Tuesday, October 12, 2010

a straight ally roll call

Monday was National Coming Out Day and I missed it here.

But I didn't want to miss this chance to recognize some of the people who have gently, and not so gently, schooled me about my straight privilege and shown me how to be a better straight friend.

George - I have no idea where you are now, but introducing you to my family was a first for me and you were gracious, graceful and kind in the face of my father's blustery fundamentalism.

James - I remember sitting in Espresso Royale while you sternly pointed out to me that straight people asking gays and lesbians to not be 'too' gay or lesbian, or to ask why gays and lesbians couldn't be more like other people, was the height of homophobia and cultural ignorance. And you closed your books, got up, walked away and I knew I wouldn't be talking to you again until I apologized - and not just apologized but, in a way, repented. And so I did. That was when I got what it meant to be your friend. It was also when I understood that it wasn't enough to 'be ok' with gays and lesbians but to shut the hell up and listen.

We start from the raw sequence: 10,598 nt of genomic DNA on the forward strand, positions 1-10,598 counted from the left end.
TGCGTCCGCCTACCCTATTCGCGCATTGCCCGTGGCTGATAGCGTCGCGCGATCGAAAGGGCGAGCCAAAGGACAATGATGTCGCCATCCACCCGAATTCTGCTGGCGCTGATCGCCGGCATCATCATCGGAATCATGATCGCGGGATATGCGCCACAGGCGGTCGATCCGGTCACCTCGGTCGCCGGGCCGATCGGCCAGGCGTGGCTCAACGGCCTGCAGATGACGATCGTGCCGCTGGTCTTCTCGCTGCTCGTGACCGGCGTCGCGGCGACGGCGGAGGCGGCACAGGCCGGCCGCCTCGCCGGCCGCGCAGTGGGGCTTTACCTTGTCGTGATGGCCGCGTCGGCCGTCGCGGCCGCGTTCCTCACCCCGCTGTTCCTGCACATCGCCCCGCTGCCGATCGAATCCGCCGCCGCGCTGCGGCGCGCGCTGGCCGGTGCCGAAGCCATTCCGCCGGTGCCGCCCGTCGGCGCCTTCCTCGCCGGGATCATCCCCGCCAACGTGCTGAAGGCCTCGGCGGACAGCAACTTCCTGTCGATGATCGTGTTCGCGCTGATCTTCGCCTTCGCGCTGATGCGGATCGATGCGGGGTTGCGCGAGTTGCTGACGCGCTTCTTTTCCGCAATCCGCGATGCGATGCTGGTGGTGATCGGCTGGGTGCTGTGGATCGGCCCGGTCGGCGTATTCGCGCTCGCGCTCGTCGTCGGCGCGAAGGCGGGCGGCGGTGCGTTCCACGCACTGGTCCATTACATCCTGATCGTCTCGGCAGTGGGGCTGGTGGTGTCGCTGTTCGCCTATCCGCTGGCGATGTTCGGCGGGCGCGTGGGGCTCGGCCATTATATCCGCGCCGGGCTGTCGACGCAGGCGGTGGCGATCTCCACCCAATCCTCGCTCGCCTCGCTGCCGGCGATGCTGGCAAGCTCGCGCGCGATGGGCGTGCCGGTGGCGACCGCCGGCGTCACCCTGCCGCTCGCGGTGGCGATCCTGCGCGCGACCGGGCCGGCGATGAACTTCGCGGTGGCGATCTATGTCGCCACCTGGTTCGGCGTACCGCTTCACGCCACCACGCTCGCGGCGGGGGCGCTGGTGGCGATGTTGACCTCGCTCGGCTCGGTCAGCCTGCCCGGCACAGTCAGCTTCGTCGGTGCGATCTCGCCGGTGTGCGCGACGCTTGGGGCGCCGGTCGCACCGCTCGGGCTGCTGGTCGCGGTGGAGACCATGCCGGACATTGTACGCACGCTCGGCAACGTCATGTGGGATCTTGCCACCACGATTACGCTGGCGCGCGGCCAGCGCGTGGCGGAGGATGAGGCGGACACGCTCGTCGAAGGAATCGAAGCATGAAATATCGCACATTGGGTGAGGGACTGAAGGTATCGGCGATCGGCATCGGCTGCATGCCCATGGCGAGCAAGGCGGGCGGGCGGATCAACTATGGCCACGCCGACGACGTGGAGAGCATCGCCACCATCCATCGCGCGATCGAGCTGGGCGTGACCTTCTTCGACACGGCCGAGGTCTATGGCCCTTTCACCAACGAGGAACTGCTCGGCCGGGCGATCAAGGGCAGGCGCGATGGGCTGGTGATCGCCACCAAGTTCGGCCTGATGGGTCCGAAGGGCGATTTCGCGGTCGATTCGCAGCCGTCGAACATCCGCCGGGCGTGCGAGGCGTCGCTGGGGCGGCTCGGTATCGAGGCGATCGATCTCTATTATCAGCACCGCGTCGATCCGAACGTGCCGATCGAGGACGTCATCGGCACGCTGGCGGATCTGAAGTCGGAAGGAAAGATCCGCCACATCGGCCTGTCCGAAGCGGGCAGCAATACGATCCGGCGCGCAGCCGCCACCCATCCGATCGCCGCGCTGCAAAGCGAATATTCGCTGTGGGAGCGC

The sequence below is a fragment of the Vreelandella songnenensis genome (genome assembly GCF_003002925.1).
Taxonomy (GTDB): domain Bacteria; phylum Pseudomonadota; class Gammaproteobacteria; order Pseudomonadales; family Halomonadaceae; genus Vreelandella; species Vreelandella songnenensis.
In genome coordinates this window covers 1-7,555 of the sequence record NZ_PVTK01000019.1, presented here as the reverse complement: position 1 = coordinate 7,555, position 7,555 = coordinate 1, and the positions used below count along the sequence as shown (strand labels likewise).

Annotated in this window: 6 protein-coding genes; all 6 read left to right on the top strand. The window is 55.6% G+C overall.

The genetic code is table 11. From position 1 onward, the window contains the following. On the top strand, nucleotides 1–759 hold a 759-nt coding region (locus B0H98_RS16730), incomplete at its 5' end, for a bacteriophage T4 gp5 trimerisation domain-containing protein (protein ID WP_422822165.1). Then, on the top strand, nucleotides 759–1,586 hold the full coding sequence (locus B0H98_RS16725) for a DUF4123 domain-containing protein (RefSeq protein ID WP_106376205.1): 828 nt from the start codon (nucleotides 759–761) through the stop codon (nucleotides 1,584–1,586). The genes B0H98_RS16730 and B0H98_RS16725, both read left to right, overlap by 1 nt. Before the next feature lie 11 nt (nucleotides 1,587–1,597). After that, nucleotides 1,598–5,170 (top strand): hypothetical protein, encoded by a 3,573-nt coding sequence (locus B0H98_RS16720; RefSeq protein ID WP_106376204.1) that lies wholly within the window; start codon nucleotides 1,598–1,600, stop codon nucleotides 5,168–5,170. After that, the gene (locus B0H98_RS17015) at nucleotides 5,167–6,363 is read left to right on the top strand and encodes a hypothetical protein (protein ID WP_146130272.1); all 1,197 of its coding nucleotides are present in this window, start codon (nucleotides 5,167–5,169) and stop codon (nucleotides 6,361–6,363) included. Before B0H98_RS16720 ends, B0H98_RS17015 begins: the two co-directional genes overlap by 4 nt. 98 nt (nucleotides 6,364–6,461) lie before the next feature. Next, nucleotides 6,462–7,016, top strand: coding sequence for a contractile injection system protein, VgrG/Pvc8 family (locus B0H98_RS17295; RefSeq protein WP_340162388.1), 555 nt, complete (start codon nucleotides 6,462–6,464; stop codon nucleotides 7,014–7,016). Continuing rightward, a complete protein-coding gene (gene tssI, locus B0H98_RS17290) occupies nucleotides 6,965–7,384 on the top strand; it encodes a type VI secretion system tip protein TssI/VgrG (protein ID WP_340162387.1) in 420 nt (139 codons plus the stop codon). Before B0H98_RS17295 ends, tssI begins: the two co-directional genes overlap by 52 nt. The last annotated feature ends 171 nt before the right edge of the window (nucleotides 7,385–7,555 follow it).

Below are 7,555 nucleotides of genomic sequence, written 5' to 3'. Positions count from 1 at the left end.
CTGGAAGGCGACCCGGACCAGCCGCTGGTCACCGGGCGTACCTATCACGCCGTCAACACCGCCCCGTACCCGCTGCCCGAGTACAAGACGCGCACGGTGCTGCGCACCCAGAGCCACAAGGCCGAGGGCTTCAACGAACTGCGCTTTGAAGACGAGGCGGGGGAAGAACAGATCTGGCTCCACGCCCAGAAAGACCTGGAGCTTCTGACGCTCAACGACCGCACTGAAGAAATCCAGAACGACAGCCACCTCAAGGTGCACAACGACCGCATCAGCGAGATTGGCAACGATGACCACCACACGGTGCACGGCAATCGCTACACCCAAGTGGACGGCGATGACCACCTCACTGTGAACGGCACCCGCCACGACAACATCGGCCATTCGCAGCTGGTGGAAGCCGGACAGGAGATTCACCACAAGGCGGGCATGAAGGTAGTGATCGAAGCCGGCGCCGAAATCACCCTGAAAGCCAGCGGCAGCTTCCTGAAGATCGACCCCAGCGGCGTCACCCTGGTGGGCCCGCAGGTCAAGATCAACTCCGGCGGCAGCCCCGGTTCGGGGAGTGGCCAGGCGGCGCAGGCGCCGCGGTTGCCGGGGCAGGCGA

The Michigan Crew: You all know who you are. You showed me a world of diverse thought, opinion, culture and patience! Oh, the patience. And some of you also publicly called me out when I said the most horrible things. And thanks for that. I remember leaving a GEO meeting after scorning some students who weren't as active as the rest of us and I used a word that was derogatory. Halfway home, a woman stopped me and told me she was offended by the word I'd used in the meeting and she explained why it was homophobic, damaging and wrong. I was abashed. Ashamed.

When I presume to get on my high horse to tell the gay community what they need to do in order to be accepted by us, I remember this moment. And I swallow my presumption.

(And thanks for the cocktails! Oh, the cocktails!)

Miguel and Fernando; James and Tomas - seeing you become parents has been awesome. Your hearts are so big; you have opened your homes to children who need to be loved, cared for and nurtured. I won't ever be a parent but I'm glad you four are.

John - the Boystown legal aid lawyer who did me a solid and kept me from being evicted when I first moved to Chicago and was awful with money.

(That was sort of a big deal, man.)

Sara and Elizabeth - whose wedding and marriage makes me wonder how people could say their relationship is any less valid than mine or anyone else's.

Aunt D-, dad and L- - you all have shown me that life is a journey.

We all deserve to live honestly, freely and equally.
One day, that ideal will be reality.

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